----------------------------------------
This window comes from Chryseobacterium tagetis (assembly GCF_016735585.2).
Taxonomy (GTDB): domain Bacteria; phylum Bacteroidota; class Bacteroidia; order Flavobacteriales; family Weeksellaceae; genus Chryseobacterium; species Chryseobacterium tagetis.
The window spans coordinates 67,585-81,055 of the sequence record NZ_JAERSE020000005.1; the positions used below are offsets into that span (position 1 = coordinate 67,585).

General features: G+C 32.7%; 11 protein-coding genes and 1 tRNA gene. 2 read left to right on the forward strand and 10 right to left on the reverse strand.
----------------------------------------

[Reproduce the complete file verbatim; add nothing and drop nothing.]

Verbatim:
This window comes from Chryseobacterium tagetis (assembly GCF_016735585.2).
Taxonomy (GTDB): domain Bacteria; phylum Bacteroidota; class Bacteroidia; order Flavobacteriales; family Weeksellaceae; genus Chryseobacterium; species Chryseobacterium tagetis.
The window spans coordinates 67,585-81,055 of the sequence record NZ_JAERSE020000005.1; the positions used below are offsets into that span (position 1 = coordinate 67,585).

General features: G+C 32.7%; 11 protein-coding genes and 1 tRNA gene. 2 read left to right on the forward strand and 10 right to left on the reverse strand.